Beasley Allen Law Firm was presented with the annual James L. Loeb Preservation Award by the Landmarks Foundation of Montgomery on Thursday evening, Sept. 6. The award recognizes the firm’s contributions to preserving Montgomery’s historic resources and heritage, specifically capitalizing on the distinctive architectural character of lower Commerce Street. The award was presented during the group’s Preservation Awards Reception.
Beasley Allen has invested millions in historic preservation and revitalization of downtown Montgomery, including purchasing and renovating historic buildings along Commerce Street. Commerce Street, a jewel of downtown, was added to the National Register of Historic places in 1979 with boundary expansions in 1982 and 1987.
Beasley Allen’s founder, Jere Beasley, and his law partner Greg Allen joined the City of Montgomery in the development and creation of the downtown Alley Entertainment District area, which connects Commerce Street across from the Renaissance Montgomery Hotel & Spa at the Convention Center with Tallapoosa Street. They opened Alley Station in 2009, which serves as an anchor for the Alley. While preserving the area’s architecture and charm, Alley Station serves as home to the Equal Justice Initiative’s Ticket Booth, Jalapeños (Mexican-style restaurant), Sazas (Italian restaurant), the Warehouse (event venue), The Flats (loft-style apartments), The Rooftop Terrace (rooftop garden event venue) and the Ballroom (event venue).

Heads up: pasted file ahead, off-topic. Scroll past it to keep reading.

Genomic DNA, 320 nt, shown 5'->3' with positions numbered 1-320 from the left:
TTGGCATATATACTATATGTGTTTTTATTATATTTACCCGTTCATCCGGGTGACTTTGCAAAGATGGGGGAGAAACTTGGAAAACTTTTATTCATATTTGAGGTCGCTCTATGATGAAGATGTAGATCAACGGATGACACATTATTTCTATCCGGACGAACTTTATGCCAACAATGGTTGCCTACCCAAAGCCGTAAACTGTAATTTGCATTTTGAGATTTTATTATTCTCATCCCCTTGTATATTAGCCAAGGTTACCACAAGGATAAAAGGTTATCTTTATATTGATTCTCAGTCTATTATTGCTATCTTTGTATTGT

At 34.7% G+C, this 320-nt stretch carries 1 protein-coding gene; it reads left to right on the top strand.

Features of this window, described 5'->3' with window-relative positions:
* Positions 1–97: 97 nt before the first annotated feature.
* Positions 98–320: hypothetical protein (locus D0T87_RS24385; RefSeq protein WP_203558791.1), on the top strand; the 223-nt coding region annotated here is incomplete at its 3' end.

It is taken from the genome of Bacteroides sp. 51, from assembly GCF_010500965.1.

“Our law firm was honored to have been selected for this award,” said Beasley. “It is very important to preserve buildings, monuments and other physical locations from earlier times because they bring life to a shared history that we can reflect on with fondness, and remember lessons learned from past mistakes. Beasley Allen has been blessed with resources that have allowed us to restore tangible connections to Montgomery’s past.”
The award’s namesake, James Loeb, was a World War II veteran and founded Loeb & Company, Inc., a cotton exchange business, in Montgomery in 1969 after working in the business for more than 20 years. Loeb was committed to making Montgomery, both the community and civic life, all it could be and had a deep passion for historic preservation. In 1967, he established the Landmarks Foundation to foster, encourage and lead the historic preservation movement in Montgomery. He also founded what is now Old Alabama Town and served as its president for many years.
“It’s been great to see the transformation of Montgomery’s downtown area over the years and we are glad Beasley Allen has been able to be part of that transformation,” said Allen. “We enjoy the revitalization projects because they allow us to restore the beauty of once-forgotten landmarks. The result is a renewed purpose and more foot traffic that contributes to the local economy.”
The Landmarks Foundation established the award last year, as well as the Mary Ann Neeley Historic Preservation Award, which acknowledges individuals who made similar contributions to preserving Montgomery’s history and artifacts. This year’s Mary Ann Neeley Historic Preservation Award winner is Rod Frazer.